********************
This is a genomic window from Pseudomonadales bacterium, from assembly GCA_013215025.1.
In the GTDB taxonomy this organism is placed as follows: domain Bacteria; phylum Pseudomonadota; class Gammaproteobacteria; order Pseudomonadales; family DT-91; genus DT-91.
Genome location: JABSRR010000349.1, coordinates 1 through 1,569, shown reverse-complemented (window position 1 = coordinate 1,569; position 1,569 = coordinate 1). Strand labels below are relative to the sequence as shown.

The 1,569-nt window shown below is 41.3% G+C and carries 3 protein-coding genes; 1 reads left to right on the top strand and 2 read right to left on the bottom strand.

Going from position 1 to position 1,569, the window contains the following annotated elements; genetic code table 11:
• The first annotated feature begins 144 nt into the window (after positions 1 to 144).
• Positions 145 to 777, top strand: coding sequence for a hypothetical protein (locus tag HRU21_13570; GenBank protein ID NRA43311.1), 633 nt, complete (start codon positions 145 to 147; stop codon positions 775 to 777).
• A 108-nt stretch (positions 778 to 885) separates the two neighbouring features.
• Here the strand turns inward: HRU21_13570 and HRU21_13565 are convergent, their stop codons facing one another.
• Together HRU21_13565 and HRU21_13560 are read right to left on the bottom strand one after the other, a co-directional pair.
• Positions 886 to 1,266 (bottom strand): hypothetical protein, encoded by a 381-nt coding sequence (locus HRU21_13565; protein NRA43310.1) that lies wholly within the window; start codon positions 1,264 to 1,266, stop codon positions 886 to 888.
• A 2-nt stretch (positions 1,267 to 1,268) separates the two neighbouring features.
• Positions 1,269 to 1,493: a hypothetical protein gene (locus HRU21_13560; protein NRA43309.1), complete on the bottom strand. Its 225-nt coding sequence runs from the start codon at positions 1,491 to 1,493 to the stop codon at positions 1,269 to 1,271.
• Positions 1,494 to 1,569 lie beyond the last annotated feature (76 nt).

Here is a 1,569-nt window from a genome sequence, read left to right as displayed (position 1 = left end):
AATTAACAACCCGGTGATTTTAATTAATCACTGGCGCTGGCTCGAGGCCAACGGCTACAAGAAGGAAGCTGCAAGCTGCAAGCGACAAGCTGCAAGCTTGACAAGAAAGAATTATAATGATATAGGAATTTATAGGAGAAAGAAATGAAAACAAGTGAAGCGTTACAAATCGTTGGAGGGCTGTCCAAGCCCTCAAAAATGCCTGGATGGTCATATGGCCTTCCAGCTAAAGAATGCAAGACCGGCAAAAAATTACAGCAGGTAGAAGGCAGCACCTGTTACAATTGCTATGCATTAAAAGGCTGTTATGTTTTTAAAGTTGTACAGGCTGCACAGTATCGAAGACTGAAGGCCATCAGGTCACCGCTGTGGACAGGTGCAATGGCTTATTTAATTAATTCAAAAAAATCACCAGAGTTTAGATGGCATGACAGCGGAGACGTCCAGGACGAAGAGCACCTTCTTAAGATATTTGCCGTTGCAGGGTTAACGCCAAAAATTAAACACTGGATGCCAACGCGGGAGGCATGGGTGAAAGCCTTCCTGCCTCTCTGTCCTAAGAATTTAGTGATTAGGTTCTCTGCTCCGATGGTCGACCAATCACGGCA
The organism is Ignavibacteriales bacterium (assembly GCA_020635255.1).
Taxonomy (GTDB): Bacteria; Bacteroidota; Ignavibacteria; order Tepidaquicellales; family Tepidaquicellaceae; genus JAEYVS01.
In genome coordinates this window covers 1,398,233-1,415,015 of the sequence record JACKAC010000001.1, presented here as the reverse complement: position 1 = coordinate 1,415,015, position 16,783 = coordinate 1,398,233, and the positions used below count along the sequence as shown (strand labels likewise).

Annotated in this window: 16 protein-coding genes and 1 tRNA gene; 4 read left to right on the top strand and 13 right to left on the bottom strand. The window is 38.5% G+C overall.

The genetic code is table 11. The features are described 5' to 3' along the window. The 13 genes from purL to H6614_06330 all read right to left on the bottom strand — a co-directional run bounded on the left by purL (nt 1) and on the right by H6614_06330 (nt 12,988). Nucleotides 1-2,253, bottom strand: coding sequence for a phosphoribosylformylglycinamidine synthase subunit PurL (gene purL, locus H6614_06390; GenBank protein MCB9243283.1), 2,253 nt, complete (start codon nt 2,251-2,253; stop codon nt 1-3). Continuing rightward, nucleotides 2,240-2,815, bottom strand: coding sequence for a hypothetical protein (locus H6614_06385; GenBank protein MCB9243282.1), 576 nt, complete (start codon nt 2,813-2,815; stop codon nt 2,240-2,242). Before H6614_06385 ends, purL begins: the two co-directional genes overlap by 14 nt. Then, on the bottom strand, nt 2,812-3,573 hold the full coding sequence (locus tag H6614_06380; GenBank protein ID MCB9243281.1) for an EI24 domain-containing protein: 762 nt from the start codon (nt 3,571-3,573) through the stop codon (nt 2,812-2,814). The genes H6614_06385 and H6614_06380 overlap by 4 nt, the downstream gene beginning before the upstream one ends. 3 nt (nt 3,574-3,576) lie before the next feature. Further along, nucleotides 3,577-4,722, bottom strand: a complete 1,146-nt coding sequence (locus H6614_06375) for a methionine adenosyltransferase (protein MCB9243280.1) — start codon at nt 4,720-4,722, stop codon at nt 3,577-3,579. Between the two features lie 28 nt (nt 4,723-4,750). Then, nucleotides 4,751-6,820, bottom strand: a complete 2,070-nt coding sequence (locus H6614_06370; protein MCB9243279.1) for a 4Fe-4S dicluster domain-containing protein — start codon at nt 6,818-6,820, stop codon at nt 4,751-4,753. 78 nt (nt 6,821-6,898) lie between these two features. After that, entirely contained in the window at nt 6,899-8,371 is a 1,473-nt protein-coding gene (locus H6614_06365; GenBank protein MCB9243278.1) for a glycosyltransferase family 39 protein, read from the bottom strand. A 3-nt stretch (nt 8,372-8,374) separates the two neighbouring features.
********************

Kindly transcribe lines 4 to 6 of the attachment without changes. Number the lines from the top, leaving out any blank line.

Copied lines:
The 1,569-nt window shown below is 41.3% G+C and carries 3 protein-coding genes; 1 reads left to right on the top strand and 2 read right to left on the bottom strand.

Going from position 1 to position 1,569, the window contains the following annotated elements; genetic code table 11:
• The first annotated feature begins 144 nt into the window (after positions 1 to 144).